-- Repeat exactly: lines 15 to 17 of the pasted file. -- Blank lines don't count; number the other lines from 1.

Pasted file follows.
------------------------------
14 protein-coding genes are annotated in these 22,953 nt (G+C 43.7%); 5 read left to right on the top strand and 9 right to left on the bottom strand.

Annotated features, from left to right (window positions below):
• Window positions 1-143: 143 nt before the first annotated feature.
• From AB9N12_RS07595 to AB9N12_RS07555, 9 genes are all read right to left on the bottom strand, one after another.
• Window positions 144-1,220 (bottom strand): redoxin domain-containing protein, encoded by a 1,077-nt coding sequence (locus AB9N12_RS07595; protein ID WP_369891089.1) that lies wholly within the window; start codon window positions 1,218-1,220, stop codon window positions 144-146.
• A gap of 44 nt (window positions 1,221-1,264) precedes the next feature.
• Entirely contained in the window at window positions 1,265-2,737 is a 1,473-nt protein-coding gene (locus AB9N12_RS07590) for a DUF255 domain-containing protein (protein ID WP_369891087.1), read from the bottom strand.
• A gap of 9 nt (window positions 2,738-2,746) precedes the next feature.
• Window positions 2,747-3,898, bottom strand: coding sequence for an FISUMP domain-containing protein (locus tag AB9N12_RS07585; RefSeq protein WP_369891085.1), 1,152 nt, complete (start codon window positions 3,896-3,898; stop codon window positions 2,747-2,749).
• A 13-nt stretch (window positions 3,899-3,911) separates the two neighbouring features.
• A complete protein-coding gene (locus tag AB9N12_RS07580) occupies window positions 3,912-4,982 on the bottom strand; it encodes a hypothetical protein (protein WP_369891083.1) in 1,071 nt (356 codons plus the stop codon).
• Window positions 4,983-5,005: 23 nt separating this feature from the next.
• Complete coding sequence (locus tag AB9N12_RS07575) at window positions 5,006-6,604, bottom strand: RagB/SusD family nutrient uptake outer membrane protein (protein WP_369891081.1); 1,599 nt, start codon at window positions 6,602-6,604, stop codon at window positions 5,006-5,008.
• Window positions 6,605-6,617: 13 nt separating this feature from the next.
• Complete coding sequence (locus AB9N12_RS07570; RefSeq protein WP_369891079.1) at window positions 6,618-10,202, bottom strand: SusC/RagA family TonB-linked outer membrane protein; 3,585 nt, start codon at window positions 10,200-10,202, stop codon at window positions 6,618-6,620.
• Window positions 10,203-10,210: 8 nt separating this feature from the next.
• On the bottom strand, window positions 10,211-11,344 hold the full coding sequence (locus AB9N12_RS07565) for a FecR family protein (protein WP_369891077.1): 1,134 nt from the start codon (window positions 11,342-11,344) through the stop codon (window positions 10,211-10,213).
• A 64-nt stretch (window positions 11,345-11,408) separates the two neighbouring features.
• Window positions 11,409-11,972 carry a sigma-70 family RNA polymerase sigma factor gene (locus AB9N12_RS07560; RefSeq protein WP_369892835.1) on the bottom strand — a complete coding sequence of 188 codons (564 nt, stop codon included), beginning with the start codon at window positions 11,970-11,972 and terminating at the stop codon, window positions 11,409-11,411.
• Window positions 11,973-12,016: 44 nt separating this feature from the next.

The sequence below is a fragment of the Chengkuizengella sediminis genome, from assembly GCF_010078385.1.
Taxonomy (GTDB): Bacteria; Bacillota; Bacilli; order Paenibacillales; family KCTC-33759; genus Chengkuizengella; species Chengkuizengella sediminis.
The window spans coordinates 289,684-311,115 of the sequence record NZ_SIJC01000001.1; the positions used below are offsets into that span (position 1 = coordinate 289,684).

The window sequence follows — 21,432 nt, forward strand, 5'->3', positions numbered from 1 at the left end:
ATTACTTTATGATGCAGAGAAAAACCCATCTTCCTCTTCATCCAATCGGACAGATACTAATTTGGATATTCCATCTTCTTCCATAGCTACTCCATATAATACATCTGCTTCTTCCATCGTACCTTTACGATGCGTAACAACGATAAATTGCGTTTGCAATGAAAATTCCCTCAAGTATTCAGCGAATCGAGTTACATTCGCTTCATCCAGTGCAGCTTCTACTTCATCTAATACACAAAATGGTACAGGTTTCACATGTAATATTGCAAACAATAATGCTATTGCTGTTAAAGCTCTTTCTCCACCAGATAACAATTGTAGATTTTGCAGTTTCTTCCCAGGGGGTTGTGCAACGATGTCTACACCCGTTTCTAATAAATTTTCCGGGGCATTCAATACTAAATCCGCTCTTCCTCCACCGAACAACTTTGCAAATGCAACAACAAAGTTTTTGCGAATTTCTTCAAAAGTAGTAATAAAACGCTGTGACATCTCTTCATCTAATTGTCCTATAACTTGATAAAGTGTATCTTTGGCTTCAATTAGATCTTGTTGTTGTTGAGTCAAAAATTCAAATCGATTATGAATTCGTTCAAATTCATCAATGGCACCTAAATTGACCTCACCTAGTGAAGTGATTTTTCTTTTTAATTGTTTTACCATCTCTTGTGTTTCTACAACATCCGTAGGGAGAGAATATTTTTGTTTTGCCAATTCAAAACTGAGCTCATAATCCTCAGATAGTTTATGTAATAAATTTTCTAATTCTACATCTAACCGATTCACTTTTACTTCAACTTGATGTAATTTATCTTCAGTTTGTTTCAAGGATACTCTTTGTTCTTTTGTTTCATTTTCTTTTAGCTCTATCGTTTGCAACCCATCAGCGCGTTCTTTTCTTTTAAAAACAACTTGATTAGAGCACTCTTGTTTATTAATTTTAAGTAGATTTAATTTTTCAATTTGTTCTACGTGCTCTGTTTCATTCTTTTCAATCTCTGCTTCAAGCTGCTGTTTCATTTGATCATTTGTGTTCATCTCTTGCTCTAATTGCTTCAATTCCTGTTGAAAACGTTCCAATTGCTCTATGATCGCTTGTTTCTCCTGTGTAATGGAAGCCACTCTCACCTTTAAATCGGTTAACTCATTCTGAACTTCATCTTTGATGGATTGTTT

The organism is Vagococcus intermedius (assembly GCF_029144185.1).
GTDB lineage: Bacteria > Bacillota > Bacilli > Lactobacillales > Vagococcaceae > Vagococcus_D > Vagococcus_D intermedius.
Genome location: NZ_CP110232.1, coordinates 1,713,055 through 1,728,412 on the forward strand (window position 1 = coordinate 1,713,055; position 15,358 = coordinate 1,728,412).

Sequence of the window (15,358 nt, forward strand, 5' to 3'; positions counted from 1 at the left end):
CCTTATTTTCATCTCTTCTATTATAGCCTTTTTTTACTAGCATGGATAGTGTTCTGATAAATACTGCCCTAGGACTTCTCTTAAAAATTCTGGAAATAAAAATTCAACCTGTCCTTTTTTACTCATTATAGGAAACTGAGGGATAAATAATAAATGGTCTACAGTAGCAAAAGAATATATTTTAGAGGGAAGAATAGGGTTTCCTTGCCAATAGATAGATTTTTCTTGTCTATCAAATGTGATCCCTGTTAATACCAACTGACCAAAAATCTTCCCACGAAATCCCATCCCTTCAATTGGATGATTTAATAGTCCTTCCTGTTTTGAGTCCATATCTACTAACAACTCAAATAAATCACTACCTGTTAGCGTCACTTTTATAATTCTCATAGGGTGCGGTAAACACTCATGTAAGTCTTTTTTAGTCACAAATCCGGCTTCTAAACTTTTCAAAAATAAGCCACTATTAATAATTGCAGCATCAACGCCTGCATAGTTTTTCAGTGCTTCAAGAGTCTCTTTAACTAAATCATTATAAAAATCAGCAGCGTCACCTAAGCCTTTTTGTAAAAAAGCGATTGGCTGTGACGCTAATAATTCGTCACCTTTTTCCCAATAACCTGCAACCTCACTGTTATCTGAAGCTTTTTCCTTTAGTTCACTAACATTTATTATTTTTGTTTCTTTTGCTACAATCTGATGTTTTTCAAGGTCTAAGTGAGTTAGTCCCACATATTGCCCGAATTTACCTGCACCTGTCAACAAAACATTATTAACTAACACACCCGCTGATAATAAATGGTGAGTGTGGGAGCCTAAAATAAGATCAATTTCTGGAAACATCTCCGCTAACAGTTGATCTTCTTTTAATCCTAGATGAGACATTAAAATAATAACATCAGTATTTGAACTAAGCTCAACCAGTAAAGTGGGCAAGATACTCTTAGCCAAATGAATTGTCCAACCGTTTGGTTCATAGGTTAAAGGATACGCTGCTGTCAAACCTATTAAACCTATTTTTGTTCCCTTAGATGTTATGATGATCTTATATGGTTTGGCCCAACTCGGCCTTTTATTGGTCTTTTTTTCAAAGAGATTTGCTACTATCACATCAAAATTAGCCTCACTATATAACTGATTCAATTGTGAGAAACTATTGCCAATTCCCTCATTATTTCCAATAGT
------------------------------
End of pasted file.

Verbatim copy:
• Complete coding sequence (locus AB9N12_RS07570; RefSeq protein WP_369891079.1) at window positions 6,618-10,202, bottom strand: SusC/RagA family TonB-linked outer membrane protein; 3,585 nt, start codon at window positions 10,200-10,202, stop codon at window positions 6,618-6,620.
• Window positions 10,203-10,210: 8 nt separating this feature from the next.
• On the bottom strand, window positions 10,211-11,344 hold the full coding sequence (locus AB9N12_RS07565) for a FecR family protein (protein WP_369891077.1): 1,134 nt from the start codon (window positions 11,342-11,344) through the stop codon (window positions 10,211-10,213).